Patricia Krentcil faces a second-degree child endangerment charge. Through her attorney, she pleaded not guilty in Newark Municipal Court on Wednesday morning. Krentcil is free on $2,500 cash bond.
Before Wednesday's court hearing, Krentcil, whose skin is deeply bronze-colored from regular visits to the tanning salon, called the accusation a lie.
"It's all made up," she said.
She told The Associated Press her daughter, who was 5 at the time of the alleged incident in mid-April and has since turned 6, got sunburned by being outside on an unseasonably warm day. She said her daughter, however, had mentioned to school officials when she complained of itching that she had been to a tanning salon with her mother.
Krentcil had told various TV stations her daughter was in the room at the salon but not in the stand-up tanning booth.
The owner of City Tropics Salon in Nutley, who only identified himself as Anthony, said employees who were there on the day in question told him the girl remained outside with her father and brother and didn't go into the tanning booth while Krentcil was inside.
He said a sign is posted in the salon that refers to New Jersey state law barring anyone under 14 from using a tanning salon.
"I would never harm a child," he said. "I have seven kids of my own. It's just ridiculous."
Krentcil's attorney, John Caruso, said outside court that she will be exonerated, because the evidence will show the child never entered the booth.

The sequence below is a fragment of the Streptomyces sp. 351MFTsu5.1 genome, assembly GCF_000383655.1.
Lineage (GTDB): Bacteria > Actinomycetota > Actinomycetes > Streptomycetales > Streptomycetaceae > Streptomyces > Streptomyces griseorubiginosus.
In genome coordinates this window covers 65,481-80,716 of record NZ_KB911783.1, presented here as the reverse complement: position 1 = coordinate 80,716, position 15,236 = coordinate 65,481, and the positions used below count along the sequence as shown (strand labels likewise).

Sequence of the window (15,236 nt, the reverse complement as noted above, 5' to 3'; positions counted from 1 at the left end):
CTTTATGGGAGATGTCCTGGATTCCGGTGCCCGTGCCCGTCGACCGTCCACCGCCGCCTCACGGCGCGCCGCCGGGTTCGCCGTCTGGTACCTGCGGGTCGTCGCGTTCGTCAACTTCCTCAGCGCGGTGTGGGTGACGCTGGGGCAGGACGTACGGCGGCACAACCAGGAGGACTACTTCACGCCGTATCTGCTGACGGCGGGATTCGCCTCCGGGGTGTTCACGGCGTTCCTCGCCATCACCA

"Forget about the presumption of innocence; my client is 150 percent innocent," Caruso said. "She loves that child more than her whole life. She would never, ever allow her child to go inside a tanning bed."
Police in Nutley told The Nutley Sun newspaper they were called to the child's school April 24 because the kindergartner was in pain from a "pretty severe sunburn."
The child is still living at home with her mother, Caruso told Municipal Court Judge Roslyn Holmes-Grant, though he said the state's child welfare agency is monitoring the family.
Krentcil said she loves tanning and has visited salons for many years but would not do anything to jeopardize her daughter's health.
"Never in my life would I endanger my child by putting her in a tanning booth. I'm not dumb," she said before her scheduled hearing. Outside court, she called herself "a wonderful mother."
According to court records, Krentcil was found guilty of theft by deception in Camden County in 2000 and ordered to pay more than $4,000 in restitution. She also has had more than a dozen civil judgments and liens filed against her in New Jersey and Illinois, where she lived in the 1990s.
Krentcil remained free on a $2,500 cash bond. She is scheduled to make her next court appearance June 4.